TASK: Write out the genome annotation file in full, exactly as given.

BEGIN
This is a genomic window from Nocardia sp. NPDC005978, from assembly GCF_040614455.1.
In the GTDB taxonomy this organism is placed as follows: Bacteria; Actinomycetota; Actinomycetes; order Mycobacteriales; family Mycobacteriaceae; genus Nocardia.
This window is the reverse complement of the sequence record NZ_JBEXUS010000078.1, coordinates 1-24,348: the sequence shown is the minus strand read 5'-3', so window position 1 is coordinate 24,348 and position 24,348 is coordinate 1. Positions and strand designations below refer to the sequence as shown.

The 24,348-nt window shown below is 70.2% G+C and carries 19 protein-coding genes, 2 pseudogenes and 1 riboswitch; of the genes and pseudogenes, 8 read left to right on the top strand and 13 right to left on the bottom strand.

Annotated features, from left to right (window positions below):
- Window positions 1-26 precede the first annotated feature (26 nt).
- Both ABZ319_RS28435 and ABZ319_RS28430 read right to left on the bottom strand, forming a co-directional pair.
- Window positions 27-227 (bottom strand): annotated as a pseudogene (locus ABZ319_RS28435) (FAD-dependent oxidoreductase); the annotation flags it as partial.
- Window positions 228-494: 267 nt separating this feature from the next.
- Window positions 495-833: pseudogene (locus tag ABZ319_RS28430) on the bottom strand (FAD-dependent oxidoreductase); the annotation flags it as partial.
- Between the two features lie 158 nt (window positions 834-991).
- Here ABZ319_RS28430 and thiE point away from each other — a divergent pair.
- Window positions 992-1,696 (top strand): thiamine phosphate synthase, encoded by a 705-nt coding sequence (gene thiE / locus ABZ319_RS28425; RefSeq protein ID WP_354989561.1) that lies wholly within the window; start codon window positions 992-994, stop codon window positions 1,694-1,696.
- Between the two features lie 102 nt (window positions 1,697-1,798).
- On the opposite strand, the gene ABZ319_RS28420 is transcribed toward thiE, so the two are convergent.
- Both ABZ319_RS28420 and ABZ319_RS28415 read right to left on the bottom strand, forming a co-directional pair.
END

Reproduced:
This is a genomic window from Nocardia sp. NPDC005978, from assembly GCF_040614455.1.
In the GTDB taxonomy this organism is placed as follows: Bacteria; Actinomycetota; Actinomycetes; order Mycobacteriales; family Mycobacteriaceae; genus Nocardia.
This window is the reverse complement of the sequence record NZ_JBEXUS010000078.1, coordinates 1-24,348: the sequence shown is the minus strand read 5'-3', so window position 1 is coordinate 24,348 and position 24,348 is coordinate 1. Positions and strand designations below refer to the sequence as shown.

The 24,348-nt window shown below is 70.2% G+C and carries 19 protein-coding genes, 2 pseudogenes and 1 riboswitch; of the genes and pseudogenes, 8 read left to right on the top strand and 13 right to left on the bottom strand.

Annotated features, from left to right (window positions below):
- Window positions 1-26 precede the first annotated feature (26 nt).
- Both ABZ319_RS28435 and ABZ319_RS28430 read right to left on the bottom strand, forming a co-directional pair.
- Window positions 27-227 (bottom strand): annotated as a pseudogene (locus ABZ319_RS28435) (FAD-dependent oxidoreductase); the annotation flags it as partial.
- Window positions 228-494: 267 nt separating this feature from the next.
- Window positions 495-833: pseudogene (locus tag ABZ319_RS28430) on the bottom strand (FAD-dependent oxidoreductase); the annotation flags it as partial.
- Between the two features lie 158 nt (window positions 834-991).
- Here ABZ319_RS28430 and thiE point away from each other — a divergent pair.
- Window positions 992-1,696 (top strand): thiamine phosphate synthase, encoded by a 705-nt coding sequence (gene thiE / locus ABZ319_RS28425; RefSeq protein ID WP_354989561.1) that lies wholly within the window; start codon window positions 992-994, stop codon window positions 1,694-1,696.
- Between the two features lie 102 nt (window positions 1,697-1,798).
- On the opposite strand, the gene ABZ319_RS28420 is transcribed toward thiE, so the two are convergent.
- Both ABZ319_RS28420 and ABZ319_RS28415 read right to left on the bottom strand, forming a co-directional pair.